I can’t even tell you how much I adore this couple. They are so cool, down to Earth and extremely in love. Chris and Monica decided that they wanted to shoot their engagement photos at UCLA. The campus holds special meaning to them, because they both graduated from there. The funny thing is, they didn’t even know it! After a long night of living it up, both residing in New York City, the two just happened to cross paths at 2 in the morning. They get to talking and discovered both are from California, both graduated from UCLA and BOTH moved to the same city at the same time! Shut up! When I heard their story all I could think about was the word (and movie) Serendipity. And, as they say…” the rest was history.”
I have been coordinating with Monica for the past 6 months now, her in New York and me, here, and I’m so excited that they made the big move back to the So Cal! Literally a week after they got here, we got to shooting. I was elated to see how much the camera loved them and how much they love each other and seriously, I can’t wait to shoot their wedding in November up in San Francisco! I have a strong feeling I’m gonna keel over dead due to gorgeousness overload.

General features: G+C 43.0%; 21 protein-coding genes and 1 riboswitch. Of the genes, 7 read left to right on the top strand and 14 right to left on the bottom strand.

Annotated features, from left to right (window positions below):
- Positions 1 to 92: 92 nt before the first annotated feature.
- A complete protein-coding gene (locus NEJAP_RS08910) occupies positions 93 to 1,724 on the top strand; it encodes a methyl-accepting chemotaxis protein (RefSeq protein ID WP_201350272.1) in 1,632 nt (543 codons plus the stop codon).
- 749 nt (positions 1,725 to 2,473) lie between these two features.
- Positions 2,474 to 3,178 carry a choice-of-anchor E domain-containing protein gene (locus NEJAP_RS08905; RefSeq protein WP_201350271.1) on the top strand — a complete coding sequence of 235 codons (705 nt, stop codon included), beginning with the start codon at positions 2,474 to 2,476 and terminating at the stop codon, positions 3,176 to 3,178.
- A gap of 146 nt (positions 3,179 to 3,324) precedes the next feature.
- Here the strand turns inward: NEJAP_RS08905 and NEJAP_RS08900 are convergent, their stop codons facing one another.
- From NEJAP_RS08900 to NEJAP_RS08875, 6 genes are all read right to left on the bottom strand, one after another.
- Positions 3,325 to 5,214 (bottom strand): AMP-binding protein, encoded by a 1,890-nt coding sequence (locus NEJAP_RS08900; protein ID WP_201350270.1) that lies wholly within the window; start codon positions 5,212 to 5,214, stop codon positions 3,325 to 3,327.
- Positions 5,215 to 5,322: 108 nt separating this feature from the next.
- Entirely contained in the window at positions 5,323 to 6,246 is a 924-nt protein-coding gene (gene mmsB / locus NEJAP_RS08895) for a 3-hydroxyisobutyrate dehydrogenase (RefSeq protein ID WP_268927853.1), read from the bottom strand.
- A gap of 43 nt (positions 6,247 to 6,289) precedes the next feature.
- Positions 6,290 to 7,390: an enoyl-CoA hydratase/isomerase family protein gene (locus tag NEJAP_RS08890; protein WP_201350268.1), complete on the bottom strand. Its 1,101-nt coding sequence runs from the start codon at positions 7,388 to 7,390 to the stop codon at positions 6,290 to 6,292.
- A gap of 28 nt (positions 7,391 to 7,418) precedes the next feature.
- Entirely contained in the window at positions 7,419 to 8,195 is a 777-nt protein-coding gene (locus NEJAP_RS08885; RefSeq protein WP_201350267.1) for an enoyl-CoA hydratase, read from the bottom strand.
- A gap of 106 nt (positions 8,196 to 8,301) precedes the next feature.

Soooo, last week I finally got my old-school film camera back from the repair shop (“old-school” as in late 80’s early 90’s, so maybe I’m exaggerating a bit to sound cooler than I am). Having never actually used it before, I decided to just roll with it (pun totally intended). I have sort of been dreaming about making this transition from digital to film for forever, but always felt so daunted by the technicalities involved on top of the huge fact that i can’t turn my camera over to see the results (which still doesn’t stop me from doing it, even though I know there’s nothing there but dials). I decided to just get over my insecurities and implement the knowledge that I was able to absorb from Jose Villa’s incredible book and started shooting my first roll of film. Here are the results and I am absolutely, positively in love.
P.s. The film I shot on was Kodak Portra 400. Film was processed by the wonderful (and only lab I will use) Richard Photo Lab.